Visual Strata-Sphere uses hand woven cloth as a conduit to explore the physicality and representations of place, identity, networks and systems. Artist Maggie Leininger delves into the historical and personal interpretations of physical places represented by 20 hand woven quick response codes. Cloth has long been the repository of social and cultural identity, but in a day and age where fewer people are involved in the design and production process of textiles, how does cloth today reflect our contemporary identity? Furthermore, as populations are increasingly mobile, how does this cloth identity change and mutate as it travels from one region to another? The quick response code functions as the mobile device that contains ephemeral information imbedded into the cloth. In this way, some of the codes can be altered and fitted to suit the needs of specific populations and regions as the work travels for exhibition. Visual Strata-sphere invites viewers to engage with the artist’s locational explorations and interpretations by scanning each fabric with a QR reader leading them through an inter-connected maze of sites, sounds, and participatory actions.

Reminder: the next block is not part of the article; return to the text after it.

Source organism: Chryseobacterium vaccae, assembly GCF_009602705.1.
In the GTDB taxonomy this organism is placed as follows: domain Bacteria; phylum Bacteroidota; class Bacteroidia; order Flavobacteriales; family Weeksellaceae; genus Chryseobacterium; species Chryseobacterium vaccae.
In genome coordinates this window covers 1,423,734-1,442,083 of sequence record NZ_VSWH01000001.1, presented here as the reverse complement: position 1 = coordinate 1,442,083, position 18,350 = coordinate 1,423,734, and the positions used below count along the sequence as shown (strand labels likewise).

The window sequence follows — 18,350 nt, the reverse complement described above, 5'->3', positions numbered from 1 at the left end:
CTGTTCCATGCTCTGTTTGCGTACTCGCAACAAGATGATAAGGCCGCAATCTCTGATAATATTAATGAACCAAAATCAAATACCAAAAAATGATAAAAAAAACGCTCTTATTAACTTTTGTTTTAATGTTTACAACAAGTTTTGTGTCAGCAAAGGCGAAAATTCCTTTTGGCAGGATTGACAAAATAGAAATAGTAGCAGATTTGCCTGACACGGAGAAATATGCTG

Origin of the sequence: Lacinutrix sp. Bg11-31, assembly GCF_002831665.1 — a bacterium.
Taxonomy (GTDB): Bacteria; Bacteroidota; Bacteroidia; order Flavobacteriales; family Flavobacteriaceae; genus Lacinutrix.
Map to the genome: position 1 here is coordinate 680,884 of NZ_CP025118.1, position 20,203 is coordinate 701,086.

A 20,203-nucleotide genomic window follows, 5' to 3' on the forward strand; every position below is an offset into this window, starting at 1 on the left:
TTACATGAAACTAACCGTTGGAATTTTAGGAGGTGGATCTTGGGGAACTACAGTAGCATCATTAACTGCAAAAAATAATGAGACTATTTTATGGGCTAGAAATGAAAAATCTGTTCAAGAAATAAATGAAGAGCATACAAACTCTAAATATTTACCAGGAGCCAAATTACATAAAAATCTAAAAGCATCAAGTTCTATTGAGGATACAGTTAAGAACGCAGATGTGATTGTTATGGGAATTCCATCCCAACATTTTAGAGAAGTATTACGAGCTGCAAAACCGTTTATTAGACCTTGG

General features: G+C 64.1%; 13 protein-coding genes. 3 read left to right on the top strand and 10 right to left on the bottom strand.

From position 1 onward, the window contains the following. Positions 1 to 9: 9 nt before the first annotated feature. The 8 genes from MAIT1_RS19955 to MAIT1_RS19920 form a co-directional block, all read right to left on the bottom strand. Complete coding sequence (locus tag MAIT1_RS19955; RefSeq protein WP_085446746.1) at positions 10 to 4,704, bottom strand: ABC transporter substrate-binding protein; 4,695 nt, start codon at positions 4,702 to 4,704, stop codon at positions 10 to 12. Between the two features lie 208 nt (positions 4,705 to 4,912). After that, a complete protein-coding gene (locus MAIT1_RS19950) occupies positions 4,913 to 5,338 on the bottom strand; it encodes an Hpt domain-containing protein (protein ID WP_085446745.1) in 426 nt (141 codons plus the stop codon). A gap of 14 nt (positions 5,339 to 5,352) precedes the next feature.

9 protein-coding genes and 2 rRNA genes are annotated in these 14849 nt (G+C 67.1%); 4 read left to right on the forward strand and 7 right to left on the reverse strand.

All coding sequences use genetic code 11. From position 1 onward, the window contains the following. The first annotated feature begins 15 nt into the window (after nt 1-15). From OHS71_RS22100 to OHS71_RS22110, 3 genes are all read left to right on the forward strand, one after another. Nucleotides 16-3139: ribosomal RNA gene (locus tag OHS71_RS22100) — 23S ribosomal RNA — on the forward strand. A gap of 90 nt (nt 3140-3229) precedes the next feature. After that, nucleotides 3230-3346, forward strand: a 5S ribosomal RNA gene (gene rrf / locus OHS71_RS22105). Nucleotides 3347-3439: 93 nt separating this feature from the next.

Woven QR code to the post “Water Systems”. Piece measures 14″ square.

Textiles have often contained cultural identifiers that change from one physical location to another therefore making cloth a very site specific object. The American coverlet is a prime ethnographic example. The coverlet patterns found in Appalachia are derivative, some exclusively, from patterns of Northern European settlers (specifically England, Germany and Scandinavia) of the 1700’s.

Woven Coverlet from 1832.



The codes woven for this project are similar to the drafts, or patterns, used to weave these iconic hand-woven American treasures. By using a loom to create these QR codes, the project further acknowledges the historical influence of how the binary system of weaving developed into the computerized systems that are imbedded into contemporary modernized culture. The woven “text” functions as a symbol for information in our increasingly visual language of pixelated abstractions of ones and zeros. Thus, the work bridges the dichotomies of ephemeral and the permanent; the historical and contemporary; individual and collective in a unique capacity within our digital era.

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